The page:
I was able to help Tedd’s owner because of what I had learned caring for the cats in my client’s homes. It was my habit to visit my clients’ houses once or even twice every day. Sometimes when I showed up on the first day I would find the litter box packed high with feces and urine clumps, and I would immediately clean it out, and keep cleaning it every time I visited. When the clients returned, they’d thank me for cleaning the box, thinking, I guess, that I had only saved them some labor. But a few days later they’d call to report, “Hey, my cat stopped pooping outside the box!” That’s how I learned how important a clean box is.
I learned a lot of other things during my pet-sitting days, often by trial and error. Ever since I was young I’d been unable to watch a cat without asking myself, “If I was a cat why would I have done that?” If a cat was urinating outside the box, I’d ask, “Why would she want to do that? Poor access? Too obese to get into the box? Intimidation?”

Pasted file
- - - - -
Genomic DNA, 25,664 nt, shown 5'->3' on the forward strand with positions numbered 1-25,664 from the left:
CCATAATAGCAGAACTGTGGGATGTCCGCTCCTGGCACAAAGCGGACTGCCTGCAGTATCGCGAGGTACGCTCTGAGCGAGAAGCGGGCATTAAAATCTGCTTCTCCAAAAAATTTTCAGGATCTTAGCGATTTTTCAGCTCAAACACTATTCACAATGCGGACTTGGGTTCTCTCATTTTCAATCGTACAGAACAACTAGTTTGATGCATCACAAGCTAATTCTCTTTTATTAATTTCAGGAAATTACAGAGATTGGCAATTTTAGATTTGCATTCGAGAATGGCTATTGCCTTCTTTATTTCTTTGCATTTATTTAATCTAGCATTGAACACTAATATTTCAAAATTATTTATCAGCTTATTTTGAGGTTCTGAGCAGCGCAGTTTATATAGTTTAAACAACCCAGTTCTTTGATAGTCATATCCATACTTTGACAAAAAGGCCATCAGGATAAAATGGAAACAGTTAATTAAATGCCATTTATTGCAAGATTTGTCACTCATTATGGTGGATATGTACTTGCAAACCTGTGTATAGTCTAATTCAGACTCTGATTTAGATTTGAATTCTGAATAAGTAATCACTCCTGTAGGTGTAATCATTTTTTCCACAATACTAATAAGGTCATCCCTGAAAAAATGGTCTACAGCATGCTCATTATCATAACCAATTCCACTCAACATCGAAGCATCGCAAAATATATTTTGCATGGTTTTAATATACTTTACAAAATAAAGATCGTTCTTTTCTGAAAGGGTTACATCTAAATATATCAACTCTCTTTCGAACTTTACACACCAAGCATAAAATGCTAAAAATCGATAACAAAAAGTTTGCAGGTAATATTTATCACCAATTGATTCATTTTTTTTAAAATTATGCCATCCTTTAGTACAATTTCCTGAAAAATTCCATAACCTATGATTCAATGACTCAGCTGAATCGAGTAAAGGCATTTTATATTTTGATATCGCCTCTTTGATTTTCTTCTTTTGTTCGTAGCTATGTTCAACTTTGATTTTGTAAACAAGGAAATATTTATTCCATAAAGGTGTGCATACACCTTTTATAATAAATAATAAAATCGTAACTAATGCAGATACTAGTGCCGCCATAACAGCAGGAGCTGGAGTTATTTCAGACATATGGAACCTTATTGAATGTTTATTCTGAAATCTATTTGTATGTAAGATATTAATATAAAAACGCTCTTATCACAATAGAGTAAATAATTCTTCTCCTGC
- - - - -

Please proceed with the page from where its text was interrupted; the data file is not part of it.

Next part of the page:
I watched and made connections.
I also got to be very good at reading cats’ body language. I could immediately tell if they were stressed, and began to understand whether they were stressed about something in their environment, one another, or both. While I was nominally providing in-home cat care, I became something of an interior decorator. I made minor changes to each client’s house to suit the needs of the cats (I made even more changes when a client left on an extended trip). And the cats stopped exhibiting behavior issues.
When the owners came home, and saw to their surprise the positive changes in their cat’s behavior, they became fiercely loyal to me. Over the years, I had in effect conducted a longitudinal study of thousands of cats, keeping track of which changes in their environments affected which behaviors.
Take the Maine Coons that had defecated outside the box for over a year. Despite my suggestion, the owner had refused to separate the cats’ litter boxes from their food. “They really like their food in the bathroom with the litter boxes,” he insisted. My instinct told me otherwise. I also recommended that he give his big cats more and bigger litter boxes, but he never got around to it. Then he went away for three weeks. In the feline utopia I set up for his cats, not once did anyone eliminate outside of the box.